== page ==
Review by Gig Scene Editor Graham Chalmers
Phosphor: Karl Culley (album)
The highest compliment I can pay Karl Culley isn’t to mention his dazzling technique on his Martin 000-15 acoustic guitar nor the feeling that goes into his memorable songs of romantic lament and spiritual searching.
It’s to say that, in a time when the obvious is king, this unique talent remains an enigma.
All that amazing, non-stop energy on his incredibly dynamic percussive guitar rhythms. All those dark lyrical themes.
The warm thrum of freewheeling finger-picking. The spartan nature of the skeletal musical settings.
That boyish charm and softspoken crowd-pleasing on stage. Those moaning, mumbling, haunted vocals on record.
For Phosphor, Culley returned to Isle of Jura studio, working once again with musician and producer Giles Perring. While the latter adds atmospheric splashes of piano and backing vocals, his regular accompanist Ash Johnson contributes upright bass and Phillip Harper supplies occasional percussion.
The result is Culley’s third stunning album on the trot but, while the sheer quality of this former Harrogate singer-songwriter’s modern folk-blues songs is as high as ever, the mystery remains.
Is Culley intellectual or primitive, positive or negative, a musician or a poet?
One thing’s for sure, if he wanted to deliver a more radio-friendly collection he’s got the songwriting skills to do so.
Opening track Bag of Tricks follows the likes of Bound for the Ground off previous album The Owl and Thick As Thieves off debut Demons in the catchy, toe-tapping stakes.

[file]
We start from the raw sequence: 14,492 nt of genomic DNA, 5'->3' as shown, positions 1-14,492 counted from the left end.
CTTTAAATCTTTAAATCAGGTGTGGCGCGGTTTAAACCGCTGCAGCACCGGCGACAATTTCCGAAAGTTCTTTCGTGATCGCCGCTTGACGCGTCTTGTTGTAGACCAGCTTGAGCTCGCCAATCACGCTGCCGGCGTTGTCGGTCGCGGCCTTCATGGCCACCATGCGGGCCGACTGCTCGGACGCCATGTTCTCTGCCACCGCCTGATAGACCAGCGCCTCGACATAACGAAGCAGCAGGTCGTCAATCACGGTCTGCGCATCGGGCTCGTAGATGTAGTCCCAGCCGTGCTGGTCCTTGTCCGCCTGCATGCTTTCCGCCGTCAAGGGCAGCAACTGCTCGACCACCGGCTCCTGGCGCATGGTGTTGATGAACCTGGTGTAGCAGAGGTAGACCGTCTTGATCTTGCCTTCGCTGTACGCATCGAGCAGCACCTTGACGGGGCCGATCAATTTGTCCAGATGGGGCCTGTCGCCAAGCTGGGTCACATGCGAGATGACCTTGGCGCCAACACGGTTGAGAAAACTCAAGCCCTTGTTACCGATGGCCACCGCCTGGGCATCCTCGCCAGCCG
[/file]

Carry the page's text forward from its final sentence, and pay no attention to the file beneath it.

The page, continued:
The midget gem that is Qualifier, meanwhile, finds him turning the plight of a lonely tennis star on the world tour into a subtly brilliant talking blues song.
A seeker of deeper truths, Culley is not one to take the easy path. He is the real deal, writing songs of life to last a lifetime.
Instrumentally, the warmth of his incredibly agile guitar playing may resonate with traces of John Martyn, Paul Simon, Bert Jansch and Davy Graham.
But the multi-layered lyrics of hypnotic songs like Dragon Kite and Silver Set of Bones shows darker roots - that charcoal mix of the physical and metaphysical shared by two of his biggest literary influences – Ted Hughes and Cormac McCarthy.
On the other hand, as anyone who’s ever seen him playing live knows, there always a mischievous twinkle in this eye, too.
Karl Culley is no Ed Sheeran, no follower of musical fashion. Fundamentally, he stands above idle comparisons. The highest compliment I can pay him is to say that, in a time when the obvious is king, this unique talent remains an enigma.